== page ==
Gibbons, which are very common in this part of China, are a small species of tailless ape, thoroughly arboreal in their habits. They make the woods sound with unearthly cries at night, and are unsurpassed in agility and so swift in movement as to be able to catch flying birds with their paws.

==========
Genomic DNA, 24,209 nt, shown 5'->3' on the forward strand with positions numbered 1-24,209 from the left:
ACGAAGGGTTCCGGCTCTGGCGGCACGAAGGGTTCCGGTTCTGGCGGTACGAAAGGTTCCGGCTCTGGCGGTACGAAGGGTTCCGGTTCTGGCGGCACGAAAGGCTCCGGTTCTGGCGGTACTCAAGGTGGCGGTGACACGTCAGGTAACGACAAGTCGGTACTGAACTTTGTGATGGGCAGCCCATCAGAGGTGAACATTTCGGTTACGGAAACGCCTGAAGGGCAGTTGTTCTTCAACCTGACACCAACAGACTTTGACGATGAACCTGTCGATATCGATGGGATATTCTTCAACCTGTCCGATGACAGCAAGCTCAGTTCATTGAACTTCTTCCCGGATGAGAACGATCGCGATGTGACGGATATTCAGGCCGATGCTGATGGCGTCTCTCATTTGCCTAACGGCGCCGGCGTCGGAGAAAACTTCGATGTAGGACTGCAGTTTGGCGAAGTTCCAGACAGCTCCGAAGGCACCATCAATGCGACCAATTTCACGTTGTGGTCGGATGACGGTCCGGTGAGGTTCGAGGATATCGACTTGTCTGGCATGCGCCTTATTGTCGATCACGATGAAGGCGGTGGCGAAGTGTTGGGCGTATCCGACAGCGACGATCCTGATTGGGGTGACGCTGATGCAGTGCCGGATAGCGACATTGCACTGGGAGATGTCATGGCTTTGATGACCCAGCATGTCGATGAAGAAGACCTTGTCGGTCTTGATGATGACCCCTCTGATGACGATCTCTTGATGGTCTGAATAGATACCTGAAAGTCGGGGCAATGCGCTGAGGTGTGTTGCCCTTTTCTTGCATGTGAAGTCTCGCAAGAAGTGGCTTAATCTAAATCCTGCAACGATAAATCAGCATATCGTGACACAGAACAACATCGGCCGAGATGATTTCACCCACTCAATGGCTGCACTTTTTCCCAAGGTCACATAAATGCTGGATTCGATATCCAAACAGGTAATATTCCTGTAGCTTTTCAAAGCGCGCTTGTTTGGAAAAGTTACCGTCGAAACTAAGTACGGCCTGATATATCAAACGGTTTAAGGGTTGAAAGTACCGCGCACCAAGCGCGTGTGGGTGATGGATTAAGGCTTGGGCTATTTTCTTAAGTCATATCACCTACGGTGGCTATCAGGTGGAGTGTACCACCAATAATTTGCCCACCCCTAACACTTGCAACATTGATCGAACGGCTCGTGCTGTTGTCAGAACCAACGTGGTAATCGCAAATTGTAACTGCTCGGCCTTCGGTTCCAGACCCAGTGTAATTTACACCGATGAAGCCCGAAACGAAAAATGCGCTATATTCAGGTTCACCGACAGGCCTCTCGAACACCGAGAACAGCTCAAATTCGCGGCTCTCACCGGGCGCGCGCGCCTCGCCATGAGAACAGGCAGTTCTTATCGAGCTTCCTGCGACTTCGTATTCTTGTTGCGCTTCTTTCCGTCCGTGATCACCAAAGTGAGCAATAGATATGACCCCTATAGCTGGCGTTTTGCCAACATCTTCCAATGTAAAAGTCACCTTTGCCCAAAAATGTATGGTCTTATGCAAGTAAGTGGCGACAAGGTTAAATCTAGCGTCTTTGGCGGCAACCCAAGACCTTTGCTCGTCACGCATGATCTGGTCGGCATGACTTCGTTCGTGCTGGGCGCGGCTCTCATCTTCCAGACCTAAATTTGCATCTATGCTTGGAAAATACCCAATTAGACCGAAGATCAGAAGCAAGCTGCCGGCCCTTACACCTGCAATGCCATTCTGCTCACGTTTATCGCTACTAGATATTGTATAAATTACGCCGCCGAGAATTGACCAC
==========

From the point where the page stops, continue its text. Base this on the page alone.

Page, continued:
The gibbons are an Indo-Malayan group of monkeylike anthropoids with small, long-nosed faces, and arms so long that when the gibbon stands erect the fingers touch the ground. By means of these long arms they swing themselves through the tree tops with astonishing speed, and are adept at climbing and leaping about the mountain slopes that are their favorite resorts. All the gibbons are noted for their far-carrying voices, and often a band will utter weird howls in chorus answered by another band, so that the forest is filled with indescribable noises. The largest is the jet black, Sumatran "siamang," three feet tall.